All in all, an entertaining and substantive conference.







This entry was made by Craig Brown. Mr. Brown is President of the Legal Staffing Division of OmniVere LLC, an international eDiscovery company. He is a former Litigation and Antitrust Associate with Kaye Scholer and Litigation Partner with McLaughlin & Stern.

October 21, 2015

eDiscovery Recap and Suggested Improvements


Steven C. Bennett, a leading e-discovery practitioner (and co-chair of this Committee), examines, in his article (Linked Here)*, the history of eDiscovery and why problems persist in this "golden era" of eDiscovery. Mr. Bennett explains that, notwithstanding the efforts of attorneys, academics and the judiciary, the case-by-case variability of eDiscovery issues prevents a standard eDiscovery solution from being established. Nonetheless, Mr. Bennett suggests improvements in eDiscovery efficiency and processes.

This is a thought-provoking piece from an eDiscovery leader that is well worth reading.


* Originally published by LexisNexis: Bennett, E-Discovery: We still Haven't Found What We're Looking For, www.lexisnexis.com (Aug. 8, 2015)






This entry was made by Craig Brown and Yitzy Nissenbaum. Mr. Brown is President of the Legal Staffing Division of OmniVere LLC, an international eDiscovery company. He is a former Litigation and Antitrust Associate with Kaye Scholer and Litigation Partner with McLaughlin & Stern. Mr. Nissenbaum is currently a practicing attorney in NY. He was formerly Of Counsel with Kirkland & Ellis and an Associate with Kenyon & Kenyon.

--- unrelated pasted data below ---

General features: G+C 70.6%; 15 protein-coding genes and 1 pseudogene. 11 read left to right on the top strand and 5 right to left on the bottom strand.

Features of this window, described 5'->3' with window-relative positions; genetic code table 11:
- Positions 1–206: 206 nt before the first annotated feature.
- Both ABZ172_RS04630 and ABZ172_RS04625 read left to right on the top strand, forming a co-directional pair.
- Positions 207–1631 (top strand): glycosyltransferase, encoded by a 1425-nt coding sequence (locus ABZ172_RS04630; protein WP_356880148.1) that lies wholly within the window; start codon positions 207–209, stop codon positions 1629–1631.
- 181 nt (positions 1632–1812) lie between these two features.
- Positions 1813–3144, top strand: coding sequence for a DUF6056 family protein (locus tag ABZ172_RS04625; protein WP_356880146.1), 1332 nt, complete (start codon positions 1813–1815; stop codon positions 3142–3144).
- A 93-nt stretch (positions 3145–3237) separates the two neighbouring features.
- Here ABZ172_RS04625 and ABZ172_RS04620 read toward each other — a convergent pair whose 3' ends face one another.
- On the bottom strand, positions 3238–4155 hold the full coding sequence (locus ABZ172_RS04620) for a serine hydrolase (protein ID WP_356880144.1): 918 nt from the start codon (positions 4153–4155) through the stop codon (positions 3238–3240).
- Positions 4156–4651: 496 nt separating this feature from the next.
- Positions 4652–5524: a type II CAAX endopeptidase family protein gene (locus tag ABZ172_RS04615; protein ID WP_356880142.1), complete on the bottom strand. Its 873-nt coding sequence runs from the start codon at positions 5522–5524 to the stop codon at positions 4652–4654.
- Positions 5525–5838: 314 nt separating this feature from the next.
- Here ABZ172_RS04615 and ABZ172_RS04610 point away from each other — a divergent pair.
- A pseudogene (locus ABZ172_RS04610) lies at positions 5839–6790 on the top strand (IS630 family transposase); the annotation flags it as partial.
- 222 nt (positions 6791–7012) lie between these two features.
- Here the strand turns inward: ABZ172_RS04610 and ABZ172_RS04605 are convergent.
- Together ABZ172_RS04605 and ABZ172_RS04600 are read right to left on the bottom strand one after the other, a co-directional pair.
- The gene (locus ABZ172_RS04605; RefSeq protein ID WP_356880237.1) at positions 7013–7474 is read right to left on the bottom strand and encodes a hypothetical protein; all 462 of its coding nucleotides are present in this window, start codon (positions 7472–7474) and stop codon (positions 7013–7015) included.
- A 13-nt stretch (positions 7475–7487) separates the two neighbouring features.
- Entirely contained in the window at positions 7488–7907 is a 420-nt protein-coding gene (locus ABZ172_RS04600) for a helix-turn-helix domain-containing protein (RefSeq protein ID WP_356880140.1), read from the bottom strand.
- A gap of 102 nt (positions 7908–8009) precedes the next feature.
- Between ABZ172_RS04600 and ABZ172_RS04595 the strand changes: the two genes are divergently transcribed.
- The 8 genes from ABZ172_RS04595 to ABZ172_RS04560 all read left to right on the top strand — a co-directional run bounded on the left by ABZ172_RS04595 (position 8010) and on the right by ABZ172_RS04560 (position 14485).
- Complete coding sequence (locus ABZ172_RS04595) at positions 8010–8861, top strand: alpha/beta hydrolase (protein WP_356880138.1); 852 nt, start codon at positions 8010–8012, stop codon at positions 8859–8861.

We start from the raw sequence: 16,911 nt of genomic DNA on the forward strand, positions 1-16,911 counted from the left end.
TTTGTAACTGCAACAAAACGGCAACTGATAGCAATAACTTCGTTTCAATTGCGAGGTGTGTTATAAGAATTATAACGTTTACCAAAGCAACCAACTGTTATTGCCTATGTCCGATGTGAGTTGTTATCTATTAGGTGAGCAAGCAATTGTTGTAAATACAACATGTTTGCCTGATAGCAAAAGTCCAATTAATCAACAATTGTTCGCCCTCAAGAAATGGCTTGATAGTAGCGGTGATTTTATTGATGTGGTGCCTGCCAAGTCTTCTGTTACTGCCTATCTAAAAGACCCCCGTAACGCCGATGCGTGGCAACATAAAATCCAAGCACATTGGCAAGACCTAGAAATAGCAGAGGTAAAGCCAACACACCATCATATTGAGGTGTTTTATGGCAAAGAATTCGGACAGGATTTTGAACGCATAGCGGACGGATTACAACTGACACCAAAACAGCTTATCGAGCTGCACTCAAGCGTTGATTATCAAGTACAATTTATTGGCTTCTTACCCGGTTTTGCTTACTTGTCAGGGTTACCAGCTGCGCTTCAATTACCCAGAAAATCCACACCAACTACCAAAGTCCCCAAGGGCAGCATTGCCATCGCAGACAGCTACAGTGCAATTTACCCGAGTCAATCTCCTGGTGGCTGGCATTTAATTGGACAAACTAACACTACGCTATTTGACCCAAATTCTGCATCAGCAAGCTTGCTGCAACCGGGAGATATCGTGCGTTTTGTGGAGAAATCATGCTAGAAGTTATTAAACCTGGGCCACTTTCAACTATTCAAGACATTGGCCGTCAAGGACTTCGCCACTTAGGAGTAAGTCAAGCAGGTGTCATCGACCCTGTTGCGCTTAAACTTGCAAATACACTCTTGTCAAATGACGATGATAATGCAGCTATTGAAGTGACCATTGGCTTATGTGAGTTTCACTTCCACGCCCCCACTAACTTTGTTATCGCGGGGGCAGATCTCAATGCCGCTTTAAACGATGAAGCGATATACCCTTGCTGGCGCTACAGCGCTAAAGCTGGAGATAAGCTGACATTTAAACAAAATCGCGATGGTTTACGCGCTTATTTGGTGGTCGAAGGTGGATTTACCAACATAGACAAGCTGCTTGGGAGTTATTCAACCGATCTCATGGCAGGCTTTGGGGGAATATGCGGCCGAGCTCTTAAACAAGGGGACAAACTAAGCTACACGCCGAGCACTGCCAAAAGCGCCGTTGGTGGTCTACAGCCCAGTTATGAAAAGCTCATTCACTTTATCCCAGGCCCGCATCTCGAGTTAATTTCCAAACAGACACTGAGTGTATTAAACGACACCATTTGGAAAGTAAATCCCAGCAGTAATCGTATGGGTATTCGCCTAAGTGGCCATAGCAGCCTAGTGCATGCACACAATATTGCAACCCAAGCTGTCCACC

September 17, 2015

Learn Tech By Attending a Tech Show


Attorneys often express that they want to learn how to use the latest technology, but claim that they are hindered from doing so because they are consumed by work. The question then is how busy lawyers can keep up with the latest technological innovations, which will only make their lives easier. In an instructive article from the NY Daily Record (Linked Here), Scott Malouf, a lawyer specializing in the use of technology, provides a few answers to this vexing problem. Scott particularly highlights how attending a Tech Show can enable attorneys to learn and adapt to new technology.





This entry was made by Craig Brown and Yitzy Nissenbaum. Mr. Brown is President of the legal staffing division of OmniVere LLC, an international eDiscovery company. He is a former Litigation and Antitrust Associate with Kaye Scholer and Litigation Partner with McLaughlin & Stern. Mr. Nissenbaum is currently a practicing attorney in NY. He was formerly Of Counsel with Kirkland & Ellis and an Associate with Kenyon & Kenyon.

June 2, 2015

Competence With Electronically Stored Information